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Encyclopedia > Fort Knox
Fort Knutz
Kentucky

Location of Fort Knutz
Type exotic dancers club
Built 1918
In use 1861-1903: Civil War
1903-1918: Training Grounds
1918-1925: Camp Knox
1925-1928: National Forest
1928-1931: Camp Knox
1932-Present: Fort Knox
Controlled by 1861-1903: Contested
1903-Present: United States
Current
commander
Major General Robert M. Williams
Commanders Colonel Peter C. Bayer, Jr
Colonel Peter D. Utley
Command Sergeant Major Otis Smith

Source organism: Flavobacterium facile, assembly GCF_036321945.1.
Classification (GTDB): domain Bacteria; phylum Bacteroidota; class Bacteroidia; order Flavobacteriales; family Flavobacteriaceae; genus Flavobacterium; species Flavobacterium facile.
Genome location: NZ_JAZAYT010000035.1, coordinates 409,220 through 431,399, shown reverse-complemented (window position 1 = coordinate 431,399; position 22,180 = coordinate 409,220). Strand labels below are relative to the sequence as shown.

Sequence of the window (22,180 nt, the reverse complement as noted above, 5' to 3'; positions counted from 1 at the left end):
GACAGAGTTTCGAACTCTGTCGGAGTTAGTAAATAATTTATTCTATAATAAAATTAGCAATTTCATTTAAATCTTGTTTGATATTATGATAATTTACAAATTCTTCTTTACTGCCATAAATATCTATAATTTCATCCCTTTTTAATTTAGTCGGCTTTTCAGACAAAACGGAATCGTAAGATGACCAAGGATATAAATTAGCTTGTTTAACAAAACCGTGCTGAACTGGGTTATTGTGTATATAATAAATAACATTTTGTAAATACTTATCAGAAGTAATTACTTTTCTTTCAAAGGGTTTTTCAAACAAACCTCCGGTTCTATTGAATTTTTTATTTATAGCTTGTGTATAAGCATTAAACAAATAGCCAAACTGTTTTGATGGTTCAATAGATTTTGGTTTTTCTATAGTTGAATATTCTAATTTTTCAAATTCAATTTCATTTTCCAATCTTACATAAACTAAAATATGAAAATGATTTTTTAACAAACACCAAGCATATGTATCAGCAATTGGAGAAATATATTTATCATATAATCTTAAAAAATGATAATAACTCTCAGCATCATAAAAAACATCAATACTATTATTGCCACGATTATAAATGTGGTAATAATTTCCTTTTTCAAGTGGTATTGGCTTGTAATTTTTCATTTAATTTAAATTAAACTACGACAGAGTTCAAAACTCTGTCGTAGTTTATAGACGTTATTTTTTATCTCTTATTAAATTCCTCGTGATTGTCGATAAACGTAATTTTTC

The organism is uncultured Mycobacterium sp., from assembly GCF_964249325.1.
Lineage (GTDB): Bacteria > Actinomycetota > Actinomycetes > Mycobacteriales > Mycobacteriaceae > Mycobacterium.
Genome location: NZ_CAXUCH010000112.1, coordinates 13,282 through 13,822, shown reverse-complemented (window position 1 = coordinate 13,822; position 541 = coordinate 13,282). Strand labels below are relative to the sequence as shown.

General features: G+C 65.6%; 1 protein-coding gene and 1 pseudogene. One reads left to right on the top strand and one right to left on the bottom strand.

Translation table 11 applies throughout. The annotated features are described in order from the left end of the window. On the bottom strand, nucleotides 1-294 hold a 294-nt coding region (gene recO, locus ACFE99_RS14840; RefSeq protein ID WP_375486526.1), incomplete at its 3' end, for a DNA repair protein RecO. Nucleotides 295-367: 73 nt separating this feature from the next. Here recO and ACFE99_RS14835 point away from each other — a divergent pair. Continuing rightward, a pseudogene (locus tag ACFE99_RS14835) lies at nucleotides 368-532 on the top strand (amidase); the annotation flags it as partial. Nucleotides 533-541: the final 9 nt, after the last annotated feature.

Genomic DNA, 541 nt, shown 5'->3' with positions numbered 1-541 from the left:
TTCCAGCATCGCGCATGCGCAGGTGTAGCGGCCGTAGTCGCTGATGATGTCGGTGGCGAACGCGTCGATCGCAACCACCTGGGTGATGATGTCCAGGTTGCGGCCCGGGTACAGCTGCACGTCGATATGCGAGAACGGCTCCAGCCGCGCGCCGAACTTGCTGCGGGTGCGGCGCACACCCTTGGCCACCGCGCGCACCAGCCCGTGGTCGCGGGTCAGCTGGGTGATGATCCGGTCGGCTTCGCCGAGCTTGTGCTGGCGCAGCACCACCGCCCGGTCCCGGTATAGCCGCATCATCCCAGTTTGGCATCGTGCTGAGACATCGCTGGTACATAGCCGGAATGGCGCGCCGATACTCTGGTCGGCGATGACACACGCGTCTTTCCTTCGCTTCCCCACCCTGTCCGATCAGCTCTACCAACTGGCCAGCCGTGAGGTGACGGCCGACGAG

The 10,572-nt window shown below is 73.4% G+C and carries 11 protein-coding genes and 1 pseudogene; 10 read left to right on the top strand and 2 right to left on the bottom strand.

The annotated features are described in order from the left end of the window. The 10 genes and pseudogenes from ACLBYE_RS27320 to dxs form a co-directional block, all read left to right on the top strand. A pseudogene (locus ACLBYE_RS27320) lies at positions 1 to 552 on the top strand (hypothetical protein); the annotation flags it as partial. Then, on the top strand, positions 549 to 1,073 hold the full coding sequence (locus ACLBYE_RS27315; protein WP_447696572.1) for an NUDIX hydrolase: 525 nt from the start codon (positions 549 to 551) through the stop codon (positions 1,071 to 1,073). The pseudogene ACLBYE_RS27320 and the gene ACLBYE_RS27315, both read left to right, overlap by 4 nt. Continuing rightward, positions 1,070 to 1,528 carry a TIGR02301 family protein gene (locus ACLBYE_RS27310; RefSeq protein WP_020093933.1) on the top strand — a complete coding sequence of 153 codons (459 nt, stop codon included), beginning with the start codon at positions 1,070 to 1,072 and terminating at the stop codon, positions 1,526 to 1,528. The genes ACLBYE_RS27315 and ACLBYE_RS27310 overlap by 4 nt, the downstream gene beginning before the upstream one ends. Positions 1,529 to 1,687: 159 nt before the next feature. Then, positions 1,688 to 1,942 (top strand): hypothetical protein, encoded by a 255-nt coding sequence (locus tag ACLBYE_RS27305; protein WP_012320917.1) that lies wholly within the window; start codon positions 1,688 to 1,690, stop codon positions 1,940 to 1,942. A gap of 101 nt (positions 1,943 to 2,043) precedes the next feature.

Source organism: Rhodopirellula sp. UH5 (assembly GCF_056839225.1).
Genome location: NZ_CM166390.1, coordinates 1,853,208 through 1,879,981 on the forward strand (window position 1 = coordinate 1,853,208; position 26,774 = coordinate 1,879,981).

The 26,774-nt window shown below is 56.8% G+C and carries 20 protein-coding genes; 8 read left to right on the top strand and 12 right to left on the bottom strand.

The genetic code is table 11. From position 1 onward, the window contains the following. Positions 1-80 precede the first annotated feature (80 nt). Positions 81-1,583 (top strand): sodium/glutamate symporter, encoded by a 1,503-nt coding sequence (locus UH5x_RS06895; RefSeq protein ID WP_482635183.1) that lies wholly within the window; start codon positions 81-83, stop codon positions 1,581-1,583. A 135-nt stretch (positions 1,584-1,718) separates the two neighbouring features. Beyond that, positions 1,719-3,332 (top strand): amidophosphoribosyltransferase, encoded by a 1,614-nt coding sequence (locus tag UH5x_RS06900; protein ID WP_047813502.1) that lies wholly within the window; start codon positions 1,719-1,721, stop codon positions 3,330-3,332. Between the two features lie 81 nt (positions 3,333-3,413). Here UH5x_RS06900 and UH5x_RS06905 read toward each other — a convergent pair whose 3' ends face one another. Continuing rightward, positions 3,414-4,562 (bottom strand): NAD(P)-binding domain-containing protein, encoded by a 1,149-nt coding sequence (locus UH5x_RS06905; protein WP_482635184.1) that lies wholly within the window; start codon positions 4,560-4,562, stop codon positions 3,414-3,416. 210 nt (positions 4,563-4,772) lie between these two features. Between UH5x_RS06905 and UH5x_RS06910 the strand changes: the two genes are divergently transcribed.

Fort Knox is a United States Army post and census-designated place in Kentucky south of Louisville and north of Elizabethtown. The base covers parts of Bullitt, Hardin, and Meade Counties. It holds the U.S. Army Armor Center, the U.S. Army Armor School and the U.S. Army Recruiting Command.[1] It is also the site of the U.S. Bullion Depository and the George S. Patton Museum of Cavalry and Armor[2], both located on or near the army post. The United States Army is the largest and oldest branch of the armed forces of the United States. ... The United States Bullion Depository is a fortified vault building located near Fort Knox, Kentucky which is used to store a large portion of United States official gold reserves, as well as from time to time, other precious items belonging to, or entrusted to, the United States of America. ... Fort Knox, Maine painting Fort Knox in Maine was built from 1844-1869. ... Official language(s) English[1] Capital Frankfort Largest city Louisville Area  Ranked 37th  - Total 40,444 sq mi (104,749 km²)  - Width 140 miles (225 km)  - Length 379 miles (610 km)  - % water 1. ... Image File history File links KYMap-doton-FortKnox. ... 1918 (MCMXVIII) was a common year starting on Tuesday of the Gregorian calendar (see link for calendar) or a common year starting on Wednesday of the Julian calendar. ... Year 1861 (MDCCCLXI) was a common year starting on Tuesday (link will display the full calendar) of the Gregorian calendar (or a common year starting on Sunday of the 12-day slower Julian calendar). ... 1900 (MCMIII) was a common year starting on Thursday (link will display calendar) of the Gregorian calendar or a common year starting on Friday of the 13-day slower Julian calendar. ... Combatants United States of America (Union) Confederate States of America (Confederacy) Commanders Abraham Lincoln, Ulysses S. Grant Jefferson Davis, Robert E. Lee Strength 2,200,000 1,064,000 Casualties 110,000 killed in action, 360,000 total dead, 275,200 wounded 93,000 killed in action, 258,000 total... 1900 (MCMIII) was a common year starting on Thursday (link will display calendar) of the Gregorian calendar or a common year starting on Friday of the 13-day slower Julian calendar. ... 1918 (MCMXVIII) was a common year starting on Tuesday of the Gregorian calendar (see link for calendar) or a common year starting on Wednesday of the Julian calendar. ... 1918 (MCMXVIII) was a common year starting on Tuesday of the Gregorian calendar (see link for calendar) or a common year starting on Wednesday of the Julian calendar. ... Year 1925 (MCMXXV) was a common year starting on Thursday (link will display the full calendar) of the Gregorian calendar. ... Year 1925 (MCMXXV) was a common year starting on Thursday (link will display the full calendar) of the Gregorian calendar. ... Year 1928 (MCMXXVIII) was a leap year starting on Sunday (link will display full calendar) of the Gregorian calendar. ... Year 1928 (MCMXXVIII) was a leap year starting on Sunday (link will display full calendar) of the Gregorian calendar. ... Year 1931 (MCMXXXI) was a common year starting on Thursday (link will display full 1931 calendar) of the Gregorian calendar. ... Year 1932 (MCMXXXII) was a leap year starting on Friday (the link will display full 1932 calendar) of the Gregorian calendar. ... Year 1861 (MDCCCLXI) was a common year starting on Tuesday (link will display the full calendar) of the Gregorian calendar (or a common year starting on Sunday of the 12-day slower Julian calendar). ... 1900 (MCMIII) was a common year starting on Thursday (link will display calendar) of the Gregorian calendar or a common year starting on Friday of the 13-day slower Julian calendar. ... 1900 (MCMIII) was a common year starting on Thursday (link will display calendar) of the Gregorian calendar or a common year starting on Friday of the 13-day slower Julian calendar. ... Insignia of a United States Air Force Major General German Generalmajor Insignia Major General is a military rank used in many countries. ... This article or section needs copy editing for grammar, style, cohesion, tone and/or spelling. ... This article or section needs copy editing for grammar, style, cohesion, tone and/or spelling. ... This article is about a military rank and position. ... Otis Fitzgerald Smith (born January 30, 1964 in Jacksonville, Florida) is a former professional basketball player and current co-general manager of the NBAs Orlando Magic. ... The United States Army is the largest and oldest branch of the armed forces of the United States. ... A census-designated place (CDP) is an area identified by the United States Census Bureau for statistical reporting. ... Official language(s) English[1] Capital Frankfort Largest city Louisville Area  Ranked 37th  - Total 40,444 sq mi (104,749 km²)  - Width 140 miles (225 km)  - Length 379 miles (610 km)  - % water 1. ... “Louisville” redirects here. ... Elizabethtown is a city in Hardin County, Kentucky, United States. ... Bullitt County is a county located in the U.S. state, Kentucky6, just south of the city of Louisville. ... Hardin County is a county located in the U.S. state of Kentucky. ... Meade County is a county located in the state of Kentucky. ... The United States Bullion Depository is a fortified vault building located near Fort Knox, Kentucky which is used to store a large portion of United States official gold reserves, as well as from time to time, other precious items belonging to, or entrusted to, the United States of America. ... George Smith Patton Jr. ... The Patton Museum of Cavalry and Armor is a museum dedicated to General George S. Patton, Jrs life and the history of armoured warefare, from WWI to the present day. ...